Moss Landing and Elkhorn Slough
Take a trip to Moss Landing: one of the best places to spot sea otters! There’s also an abundance of sea birds, jelly fish, seals, and sea lions.
In a naturally, socially distanced experience, paddle up the Elkhorn Slough with a kayak at your own pace. For land lovers, surrounding trails provide access to the beach and the slough entrance. For a more laid back experience, boat tours provide the most relaxed journey.
Elkhorn Slough Background
Located 20 miles north of Monterey, the Elkhorn Slough is the 2nd largest Californian estuary and sits at the center edge of Monterey Bay. Located at the site of a primordial river drainage basin, the current slough was only recently reconnected to the ocean in 1946.
Getting to Moss Landing
Take 880S to San Jose through the 101 interchange where it will turn into 17S to Santa Cruz. At Santa Cruz, follow the signs to highway 1S. Moss Landing is directly off of highway 1.
Alternatively, you can take 101S. Exit to 156W before Prunedale, and then exit 1N to Moss Landing.
Most of the activities are at north harbor, off of Jetty Rd. The power plant is an unmistakable landmark that is located to the south of Jetty Rd.
Accommodations, restaurants and most boat tours are in the south harbor, further south on 1, off of Moss Landing Rd.
Moss Landing Activities
Jetty Road leads into Moss Landing State Beach. From here, you can view wildlife across the north harbor.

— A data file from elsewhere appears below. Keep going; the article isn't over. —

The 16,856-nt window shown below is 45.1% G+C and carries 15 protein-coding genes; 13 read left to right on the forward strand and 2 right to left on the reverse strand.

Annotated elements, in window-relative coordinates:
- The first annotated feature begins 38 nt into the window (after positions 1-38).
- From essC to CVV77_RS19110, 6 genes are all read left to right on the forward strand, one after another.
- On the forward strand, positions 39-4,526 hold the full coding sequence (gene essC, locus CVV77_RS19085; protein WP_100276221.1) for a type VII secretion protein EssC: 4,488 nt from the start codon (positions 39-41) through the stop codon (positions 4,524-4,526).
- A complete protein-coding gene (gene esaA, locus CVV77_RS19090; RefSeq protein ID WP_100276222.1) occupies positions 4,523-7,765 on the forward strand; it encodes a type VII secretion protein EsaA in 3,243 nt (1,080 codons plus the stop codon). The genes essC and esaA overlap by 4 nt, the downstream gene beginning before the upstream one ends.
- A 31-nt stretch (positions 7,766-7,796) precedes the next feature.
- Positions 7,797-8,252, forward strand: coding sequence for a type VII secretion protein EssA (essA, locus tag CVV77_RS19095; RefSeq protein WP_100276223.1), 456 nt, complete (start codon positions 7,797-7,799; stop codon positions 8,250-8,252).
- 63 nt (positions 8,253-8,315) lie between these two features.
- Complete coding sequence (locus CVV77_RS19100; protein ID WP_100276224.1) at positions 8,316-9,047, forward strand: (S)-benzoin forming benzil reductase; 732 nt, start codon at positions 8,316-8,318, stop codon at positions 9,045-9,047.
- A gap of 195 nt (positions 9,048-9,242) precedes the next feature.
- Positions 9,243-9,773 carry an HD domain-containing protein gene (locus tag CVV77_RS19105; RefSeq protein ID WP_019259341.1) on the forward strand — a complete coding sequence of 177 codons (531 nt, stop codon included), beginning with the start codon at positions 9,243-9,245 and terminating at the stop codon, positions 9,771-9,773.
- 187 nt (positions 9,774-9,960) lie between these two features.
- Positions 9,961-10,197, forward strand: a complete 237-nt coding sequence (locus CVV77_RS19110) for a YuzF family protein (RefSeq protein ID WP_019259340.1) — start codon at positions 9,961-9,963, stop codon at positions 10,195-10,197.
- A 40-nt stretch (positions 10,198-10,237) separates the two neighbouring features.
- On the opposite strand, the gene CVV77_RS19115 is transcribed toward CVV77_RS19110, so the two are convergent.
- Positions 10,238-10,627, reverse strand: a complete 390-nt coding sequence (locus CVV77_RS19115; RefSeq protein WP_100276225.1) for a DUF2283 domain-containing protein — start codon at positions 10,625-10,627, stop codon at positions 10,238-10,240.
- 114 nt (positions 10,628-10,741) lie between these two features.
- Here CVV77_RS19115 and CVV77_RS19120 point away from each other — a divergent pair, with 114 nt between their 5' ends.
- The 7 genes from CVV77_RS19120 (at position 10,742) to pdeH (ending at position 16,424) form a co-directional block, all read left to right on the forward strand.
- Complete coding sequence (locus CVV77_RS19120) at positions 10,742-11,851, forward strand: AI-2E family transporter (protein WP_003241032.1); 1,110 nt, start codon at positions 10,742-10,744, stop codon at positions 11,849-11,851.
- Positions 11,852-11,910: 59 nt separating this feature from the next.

The Moss Landing State Wildlife Area across highway 1 from the north harbor is frequented by fishermen along the shores of the estuary. Check their website for the latest information.
Kayaking outfitters from the north harbor (Jetty Rd), offer rentals and quick training courses to set you on your way. The water in the slough is extremely calm, however paddling in/out can be a workout depending on the flow of the tide (see tip below). I’ve tried Monterey Bay Kayaks at Elkhorn Slough and always had a good experience.
An alternate to kayaking are “hydrobikes”. The main advantage the bikes have over kayaks is that they’re higher up over the water and extremely stable. This means bringing large gear (like a large DSLR w/zoom lens) is a lot safer than on a kayak. The downside is that they have a propeller that requires a minimum depth and can get tangled in sea grass or fishing line. Try calling Monterey Bay Hydrobikes to check pricing as they sometimes offer day-of discounts depending on their schedule.
Tip: Check the tide tables for the high tide time. Ideally begin your journey before high tide to let the tide push you into the slough. Start returning to the harbor after high tide, and kick back as the ebbing tide pulls you back in.
Typically located at the south harbor, boating tour operators offer a leisurely experience into the slough. The advantage is that you have a guide and boat do all the work for you. The disadvantage is that you have less control over your view and ability to explore according to your own interests.
Taken from a hydrobike (see above under Kayaking).
- Point Lobos State Reserve
- Just south of Monterey, plenty of hiking along craggy shore where you’ll spot seals and otters in the water.
- Año Nuevo State Park
- A regular breeding ground for elephant seals.
- Geologic history of Elkhorn Slough
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